Soil is the fundamental resource on which agriculture is based: over 94% of all food is grown in soil. However, soil degradation in the form of erosion, compaction, loss of biodiversity and soil carbon pose an immediate and very real threat to this finite resource.
Healthy soils deliver other ecosystem goods and services (or ‘public goods’) too, including flood control, carbon sequestration and storage, biodiversity, amenity and climate change mitigation. Soil health is determined by soil physical, biological and chemical properties and their dynamic short and long-term interactions.
Healthy soils underpin most agricultural businesses, as they provide crops with vital nutrients and water. Inappropriate soil management can affect the viability and distribution of soil-borne pests, weeds and diseases. The way the soil is managed can influence these relationships, but there are significant gaps in our knowledge of how different field operations and practices affect crop health, and cost-effective and practical solutions still need to be developed in order to manipulate the physical, chemical and biological properties of varied soils to optimise crop production, with damaging the environment. Soil health also underpins soil resilience and the ability of soils and farming systems to cope with extreme weather events the frequency and magnitude of which are increases due to climate change.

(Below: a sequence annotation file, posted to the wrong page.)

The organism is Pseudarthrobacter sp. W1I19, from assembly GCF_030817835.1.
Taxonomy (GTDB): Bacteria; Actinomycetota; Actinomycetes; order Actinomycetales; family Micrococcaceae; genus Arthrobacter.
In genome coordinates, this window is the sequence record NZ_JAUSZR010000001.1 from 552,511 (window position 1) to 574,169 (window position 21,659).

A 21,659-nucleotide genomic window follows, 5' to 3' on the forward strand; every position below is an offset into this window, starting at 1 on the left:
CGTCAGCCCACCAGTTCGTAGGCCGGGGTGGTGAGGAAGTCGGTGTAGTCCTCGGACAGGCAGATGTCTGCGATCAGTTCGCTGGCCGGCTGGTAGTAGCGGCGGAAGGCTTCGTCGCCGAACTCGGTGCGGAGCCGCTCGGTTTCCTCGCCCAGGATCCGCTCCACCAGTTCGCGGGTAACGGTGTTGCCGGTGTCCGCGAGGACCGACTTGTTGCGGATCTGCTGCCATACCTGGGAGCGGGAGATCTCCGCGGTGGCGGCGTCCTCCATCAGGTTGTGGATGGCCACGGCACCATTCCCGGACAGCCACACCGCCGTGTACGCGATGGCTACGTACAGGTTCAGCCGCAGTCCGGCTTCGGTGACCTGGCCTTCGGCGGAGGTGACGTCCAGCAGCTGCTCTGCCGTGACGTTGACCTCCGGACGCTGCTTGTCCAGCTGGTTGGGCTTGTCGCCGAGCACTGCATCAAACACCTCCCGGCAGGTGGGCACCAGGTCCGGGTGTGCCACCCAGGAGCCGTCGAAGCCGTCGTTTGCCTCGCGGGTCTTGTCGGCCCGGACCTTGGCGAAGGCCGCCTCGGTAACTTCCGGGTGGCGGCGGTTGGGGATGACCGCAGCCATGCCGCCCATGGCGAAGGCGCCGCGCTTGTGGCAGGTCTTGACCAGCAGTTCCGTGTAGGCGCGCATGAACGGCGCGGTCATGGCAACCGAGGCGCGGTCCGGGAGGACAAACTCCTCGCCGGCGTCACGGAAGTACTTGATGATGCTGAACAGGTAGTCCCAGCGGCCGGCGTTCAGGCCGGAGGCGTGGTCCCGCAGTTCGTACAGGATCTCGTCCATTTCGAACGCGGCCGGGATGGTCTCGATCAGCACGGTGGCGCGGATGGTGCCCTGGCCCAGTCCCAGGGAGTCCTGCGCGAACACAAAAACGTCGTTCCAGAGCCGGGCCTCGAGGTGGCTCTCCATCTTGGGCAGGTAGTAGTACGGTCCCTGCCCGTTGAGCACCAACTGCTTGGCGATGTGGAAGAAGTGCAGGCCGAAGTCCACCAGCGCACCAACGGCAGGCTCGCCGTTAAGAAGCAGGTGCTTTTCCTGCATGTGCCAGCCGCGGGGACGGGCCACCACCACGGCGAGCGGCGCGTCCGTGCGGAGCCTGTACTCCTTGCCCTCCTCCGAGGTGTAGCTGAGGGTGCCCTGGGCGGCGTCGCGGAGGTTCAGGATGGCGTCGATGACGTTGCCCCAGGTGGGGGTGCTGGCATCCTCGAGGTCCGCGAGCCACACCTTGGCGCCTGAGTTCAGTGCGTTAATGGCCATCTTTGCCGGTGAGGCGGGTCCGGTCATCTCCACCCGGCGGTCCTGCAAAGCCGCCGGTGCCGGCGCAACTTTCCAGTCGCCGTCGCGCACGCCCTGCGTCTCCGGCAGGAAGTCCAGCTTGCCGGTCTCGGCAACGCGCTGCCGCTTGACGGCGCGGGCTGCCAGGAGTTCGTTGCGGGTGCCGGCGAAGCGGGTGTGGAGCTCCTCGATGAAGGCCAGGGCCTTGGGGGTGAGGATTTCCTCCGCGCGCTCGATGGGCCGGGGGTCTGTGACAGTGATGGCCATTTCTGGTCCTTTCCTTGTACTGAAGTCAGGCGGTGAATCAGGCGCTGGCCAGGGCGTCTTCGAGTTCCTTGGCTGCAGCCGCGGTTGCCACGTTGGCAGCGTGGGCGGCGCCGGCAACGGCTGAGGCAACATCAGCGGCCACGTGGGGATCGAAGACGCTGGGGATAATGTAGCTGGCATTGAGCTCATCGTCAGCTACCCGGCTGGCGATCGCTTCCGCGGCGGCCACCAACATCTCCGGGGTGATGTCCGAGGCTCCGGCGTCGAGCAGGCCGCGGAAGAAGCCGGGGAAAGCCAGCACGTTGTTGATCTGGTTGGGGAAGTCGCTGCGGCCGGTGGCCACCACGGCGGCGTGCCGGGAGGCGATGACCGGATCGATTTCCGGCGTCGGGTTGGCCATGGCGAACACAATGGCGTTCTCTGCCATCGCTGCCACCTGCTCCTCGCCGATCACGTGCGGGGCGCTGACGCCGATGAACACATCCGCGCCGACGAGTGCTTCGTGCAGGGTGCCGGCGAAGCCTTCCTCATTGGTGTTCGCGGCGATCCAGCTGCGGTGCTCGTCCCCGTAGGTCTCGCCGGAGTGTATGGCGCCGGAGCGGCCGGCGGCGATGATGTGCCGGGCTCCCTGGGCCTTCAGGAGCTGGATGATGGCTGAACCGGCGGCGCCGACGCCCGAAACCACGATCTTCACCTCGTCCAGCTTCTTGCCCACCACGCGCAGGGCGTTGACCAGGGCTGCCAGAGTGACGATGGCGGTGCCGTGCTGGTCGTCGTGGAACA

Cranfield have the largest collection of soil and water scientists in the UK, who can help you with sustainable soil and water management in order for you to address the Farming for Water, ELMS and Net Zero agendas. Cranfield also host the Crop Health and Protection Centre (CHAP) Soil Health experimental facilities at Cranfield University provide integrated, pilot scale demonstration of the dynamic interactions between soil conditions, crops, water and biotic stresses, all within a cross rotational context. This facility recreates the dynamic interrelationships between soil, water and crops, and the environmental variables that influence them at pilot scale (<1m2– 20m2). Controllable factors include manipulation of the whole crop production cycle (tillage, drilling, plant establishment, crop development, harvest and post-harvest), including the rotational context (multiple cropping seasons). The research facilities include a soil lane with soil processor, rainfall simulation, soil runoff/leachate slopes, crop growth cabinets and a state-of-the-art glasshouse.